If you are sexually active and are not ready to become a parent, it is important to use birth control to protect yourself from pregnancy.
It is also important to reduce your risk of getting sexually transmitted diseases (STDs), including HIV.
Condoms are the only birth control that reduces your risk of both pregnancy and STDs, including HIV. But, in order to work, condoms must be used correctly and must be used every time you have sex. It’s important to know, however, that they cannot completely protect you and your partner from some STDs, like herpes, syphilis, or human papillomavirus (HPV), the virus that causes genital warts and cervical cancer. Also, condoms can break, slip, or leak, especially if they are not put on and taken off properly.
The only sure way to prevent pregnancy and STDs is NOT to have sex.
Always use a condom. Even if you or your partner is using another type of birth control, agree to use a condom every time you have sex, to reduce the risk to both of you for HIV and most other STDs.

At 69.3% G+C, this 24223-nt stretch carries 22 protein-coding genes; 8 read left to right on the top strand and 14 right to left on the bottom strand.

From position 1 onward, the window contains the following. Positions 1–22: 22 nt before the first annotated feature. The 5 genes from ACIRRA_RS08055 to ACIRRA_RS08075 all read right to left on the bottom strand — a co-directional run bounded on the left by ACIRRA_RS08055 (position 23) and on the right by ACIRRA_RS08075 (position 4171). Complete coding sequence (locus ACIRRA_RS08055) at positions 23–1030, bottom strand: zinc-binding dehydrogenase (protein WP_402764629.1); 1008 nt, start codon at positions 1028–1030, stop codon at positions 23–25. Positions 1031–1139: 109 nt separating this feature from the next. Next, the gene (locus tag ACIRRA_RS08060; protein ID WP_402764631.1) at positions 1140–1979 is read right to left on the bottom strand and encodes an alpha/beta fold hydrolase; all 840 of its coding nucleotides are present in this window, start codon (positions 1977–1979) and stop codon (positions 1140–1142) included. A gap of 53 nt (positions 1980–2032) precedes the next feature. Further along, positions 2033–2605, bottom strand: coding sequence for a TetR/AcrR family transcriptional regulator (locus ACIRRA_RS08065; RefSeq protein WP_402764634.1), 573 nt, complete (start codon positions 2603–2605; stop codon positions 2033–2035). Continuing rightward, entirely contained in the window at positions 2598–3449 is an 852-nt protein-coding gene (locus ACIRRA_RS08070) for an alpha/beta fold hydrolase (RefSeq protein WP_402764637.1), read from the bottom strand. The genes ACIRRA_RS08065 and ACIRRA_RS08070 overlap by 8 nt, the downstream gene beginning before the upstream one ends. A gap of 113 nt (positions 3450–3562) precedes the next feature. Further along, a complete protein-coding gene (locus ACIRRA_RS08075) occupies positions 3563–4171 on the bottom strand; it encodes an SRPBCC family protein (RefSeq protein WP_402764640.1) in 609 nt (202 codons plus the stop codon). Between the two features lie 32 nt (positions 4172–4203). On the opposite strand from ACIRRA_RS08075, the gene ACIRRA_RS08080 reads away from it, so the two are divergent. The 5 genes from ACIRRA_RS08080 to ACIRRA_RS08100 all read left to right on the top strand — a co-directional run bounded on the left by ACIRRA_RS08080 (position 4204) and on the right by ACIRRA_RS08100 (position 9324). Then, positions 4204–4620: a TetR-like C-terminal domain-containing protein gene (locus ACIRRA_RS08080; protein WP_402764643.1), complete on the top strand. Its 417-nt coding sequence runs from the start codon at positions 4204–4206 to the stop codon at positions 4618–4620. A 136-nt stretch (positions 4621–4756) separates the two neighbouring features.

When you are opening the package, gently tear it on the 1 side. Do not use your teeth or scissors because you might rip the condom that’s inside. Pull the condom out of the package slowly so that it doesn’t tear.
Put the rolled up condom over the head of the penis when it is hard.
Pinch the tip of the condom enough to leave a half-inch space for semen to collect.
Holding the tip of the condom, unroll it all the way down to the base of the penis.
When the condom is on, it should feel snug enough so that it won’t fall off during sex, but not too tight.
The most common mistake is not using condoms from the beginning of sexual contact to the very end, after ejaculation. Immediately after ejaculation, hold the bottom of the condom so it stays on and semen cannot spill out. Then, carefully withdraw the penis while it is still hard. Once the penis is out, you can remove the condom, wrap it in tissue, and throw it in the trash. Do not flush it down the toilet because it might clog.
If you feel the condom break at any point before or during sex: Stop immediately! Withdraw. Carefully remove the broken condom and put on a new one.
If the condom breaks, pregnancy can be prevented with emergency contraception. Emergency contraception (the “Morning-After Pill”) works best when it’s started as soon as possible after sex, but can be started up to 5 days after sex.
Remember: Emergency contraception helps prevent pregnancy, but it does NOT protect against STDs.